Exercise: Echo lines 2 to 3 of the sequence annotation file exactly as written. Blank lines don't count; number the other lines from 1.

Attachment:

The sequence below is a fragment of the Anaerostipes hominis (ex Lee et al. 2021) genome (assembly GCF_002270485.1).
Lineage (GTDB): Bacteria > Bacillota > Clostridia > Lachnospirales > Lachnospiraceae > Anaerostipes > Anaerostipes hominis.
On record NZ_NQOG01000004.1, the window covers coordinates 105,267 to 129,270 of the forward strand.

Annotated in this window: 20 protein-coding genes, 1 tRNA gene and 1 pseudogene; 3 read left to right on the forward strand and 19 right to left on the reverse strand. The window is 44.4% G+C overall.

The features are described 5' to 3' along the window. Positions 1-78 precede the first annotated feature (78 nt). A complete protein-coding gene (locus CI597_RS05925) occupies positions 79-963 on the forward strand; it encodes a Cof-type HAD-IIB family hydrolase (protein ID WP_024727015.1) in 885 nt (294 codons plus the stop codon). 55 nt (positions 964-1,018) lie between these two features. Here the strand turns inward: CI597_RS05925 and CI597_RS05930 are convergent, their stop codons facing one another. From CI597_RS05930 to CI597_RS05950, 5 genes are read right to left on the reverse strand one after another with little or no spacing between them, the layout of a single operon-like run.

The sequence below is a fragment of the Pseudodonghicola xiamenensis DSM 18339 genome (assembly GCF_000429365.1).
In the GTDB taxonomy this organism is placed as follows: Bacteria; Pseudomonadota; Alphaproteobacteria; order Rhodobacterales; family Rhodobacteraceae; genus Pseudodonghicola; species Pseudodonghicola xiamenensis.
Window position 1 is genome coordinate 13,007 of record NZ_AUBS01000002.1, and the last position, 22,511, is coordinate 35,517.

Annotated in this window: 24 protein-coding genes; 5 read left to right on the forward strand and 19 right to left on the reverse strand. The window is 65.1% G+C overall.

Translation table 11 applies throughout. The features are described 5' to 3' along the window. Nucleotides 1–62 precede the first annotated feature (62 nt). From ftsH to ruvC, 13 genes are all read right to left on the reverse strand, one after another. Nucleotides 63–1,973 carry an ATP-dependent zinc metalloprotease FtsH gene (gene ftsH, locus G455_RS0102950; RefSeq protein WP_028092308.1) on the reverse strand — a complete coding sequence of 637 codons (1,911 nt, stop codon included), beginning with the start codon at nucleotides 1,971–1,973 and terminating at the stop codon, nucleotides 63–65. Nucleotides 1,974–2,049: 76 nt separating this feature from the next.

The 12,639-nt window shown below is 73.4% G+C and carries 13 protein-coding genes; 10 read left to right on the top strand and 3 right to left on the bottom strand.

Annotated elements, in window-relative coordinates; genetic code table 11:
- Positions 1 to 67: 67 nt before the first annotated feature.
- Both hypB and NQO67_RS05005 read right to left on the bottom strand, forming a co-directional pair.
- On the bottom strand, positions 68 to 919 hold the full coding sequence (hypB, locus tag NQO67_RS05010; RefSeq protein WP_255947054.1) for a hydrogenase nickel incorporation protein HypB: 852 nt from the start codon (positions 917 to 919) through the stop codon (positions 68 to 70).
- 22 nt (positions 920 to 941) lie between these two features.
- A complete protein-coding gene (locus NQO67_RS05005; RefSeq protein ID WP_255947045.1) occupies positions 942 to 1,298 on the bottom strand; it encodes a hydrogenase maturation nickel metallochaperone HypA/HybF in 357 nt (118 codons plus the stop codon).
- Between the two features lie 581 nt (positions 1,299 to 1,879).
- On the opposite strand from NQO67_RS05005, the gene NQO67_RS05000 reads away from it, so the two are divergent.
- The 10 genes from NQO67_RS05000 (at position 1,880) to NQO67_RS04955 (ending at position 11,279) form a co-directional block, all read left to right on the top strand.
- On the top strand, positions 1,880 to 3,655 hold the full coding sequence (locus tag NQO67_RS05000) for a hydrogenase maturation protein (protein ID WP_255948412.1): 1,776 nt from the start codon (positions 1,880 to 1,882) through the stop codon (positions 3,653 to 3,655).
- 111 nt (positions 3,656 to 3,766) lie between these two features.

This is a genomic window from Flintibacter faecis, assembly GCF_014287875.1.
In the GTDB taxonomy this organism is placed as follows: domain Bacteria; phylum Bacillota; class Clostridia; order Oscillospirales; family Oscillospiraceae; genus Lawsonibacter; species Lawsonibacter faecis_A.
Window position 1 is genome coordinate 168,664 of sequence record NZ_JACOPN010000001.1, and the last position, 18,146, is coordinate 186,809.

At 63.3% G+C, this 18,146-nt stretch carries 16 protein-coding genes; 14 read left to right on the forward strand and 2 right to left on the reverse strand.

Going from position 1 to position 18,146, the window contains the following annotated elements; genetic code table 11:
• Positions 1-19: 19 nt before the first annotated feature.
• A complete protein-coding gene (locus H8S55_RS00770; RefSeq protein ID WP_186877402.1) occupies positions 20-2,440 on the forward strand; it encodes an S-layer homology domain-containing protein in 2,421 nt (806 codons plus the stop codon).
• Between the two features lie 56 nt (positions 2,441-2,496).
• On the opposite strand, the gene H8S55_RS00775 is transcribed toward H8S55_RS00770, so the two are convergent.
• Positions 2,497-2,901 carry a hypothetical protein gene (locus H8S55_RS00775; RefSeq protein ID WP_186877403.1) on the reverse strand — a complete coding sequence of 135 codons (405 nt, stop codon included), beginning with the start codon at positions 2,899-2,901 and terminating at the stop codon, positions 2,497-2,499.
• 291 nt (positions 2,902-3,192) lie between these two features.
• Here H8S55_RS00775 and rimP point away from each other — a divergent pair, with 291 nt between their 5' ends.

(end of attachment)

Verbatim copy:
Lineage (GTDB): Bacteria > Bacillota > Clostridia > Lachnospirales > Lachnospiraceae > Anaerostipes > Anaerostipes hominis.
On record NZ_NQOG01000004.1, the window covers coordinates 105,267 to 129,270 of the forward strand.